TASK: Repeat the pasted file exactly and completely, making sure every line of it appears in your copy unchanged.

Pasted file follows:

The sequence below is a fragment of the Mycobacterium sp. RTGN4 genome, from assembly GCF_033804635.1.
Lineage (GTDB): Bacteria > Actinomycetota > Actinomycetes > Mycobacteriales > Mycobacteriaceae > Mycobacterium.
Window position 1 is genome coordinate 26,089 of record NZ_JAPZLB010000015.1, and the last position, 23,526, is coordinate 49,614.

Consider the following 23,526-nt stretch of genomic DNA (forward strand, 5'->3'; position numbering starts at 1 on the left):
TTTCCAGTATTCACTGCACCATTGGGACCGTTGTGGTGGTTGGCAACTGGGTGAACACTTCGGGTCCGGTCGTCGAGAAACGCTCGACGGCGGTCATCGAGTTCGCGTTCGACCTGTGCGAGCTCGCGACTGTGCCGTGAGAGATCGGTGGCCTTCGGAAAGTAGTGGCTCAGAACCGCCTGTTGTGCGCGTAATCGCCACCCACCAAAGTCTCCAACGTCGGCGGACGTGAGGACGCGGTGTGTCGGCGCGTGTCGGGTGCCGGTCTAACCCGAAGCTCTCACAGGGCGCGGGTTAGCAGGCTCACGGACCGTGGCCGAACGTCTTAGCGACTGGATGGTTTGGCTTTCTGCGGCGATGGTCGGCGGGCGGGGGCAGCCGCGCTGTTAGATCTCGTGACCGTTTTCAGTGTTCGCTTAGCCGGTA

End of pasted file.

The sequence below is a fragment of the Mycobacterium sp. RTGN4 genome, from assembly GCF_033804635.1.
Lineage (GTDB): Bacteria > Actinomycetota > Actinomycetes > Mycobacteriales > Mycobacteriaceae > Mycobacterium.
Window position 1 is genome coordinate 26,089 of record NZ_JAPZLB010000015.1, and the last position, 23,526, is coordinate 49,614.

Consider the following 23,526-nt stretch of genomic DNA (forward strand, 5'->3'; position numbering starts at 1 on the left):
TTTCCAGTATTCACTGCACCATTGGGACCGTTGTGGTGGTTGGCAACTGGGTGAACACTTCGGGTCCGGTCGTCGAGAAACGCTCGACGGCGGTCATCGAGTTCGCGTTCGACCTGTGCGAGCTCGCGACTGTGCCGTGAGAGATCGGTGGCCTTCGGAAAGTAGTGGCTCAGAACCGCCTGTTGTGCGCGTAATCGCCACCCACCAAAGTCTCCAACGTCGGCGGACGTGAGGACGCGGTGTGTCGGCGCGTGTCGGGTGCCGGTCTAACCCGAAGCTCTCACAGGGCGCGGGTTAGCAGGCTCACGGACCGTGGCCGAACGTCTTAGCGACTGGATGGTTTGGCTTTCTGCGGCGATGGTCGGCGGGCGGGGGCAGCCGCGCTGTTAGATCTCGTGACCGTTTTCAGTGTTCGCTTAGCCGGTA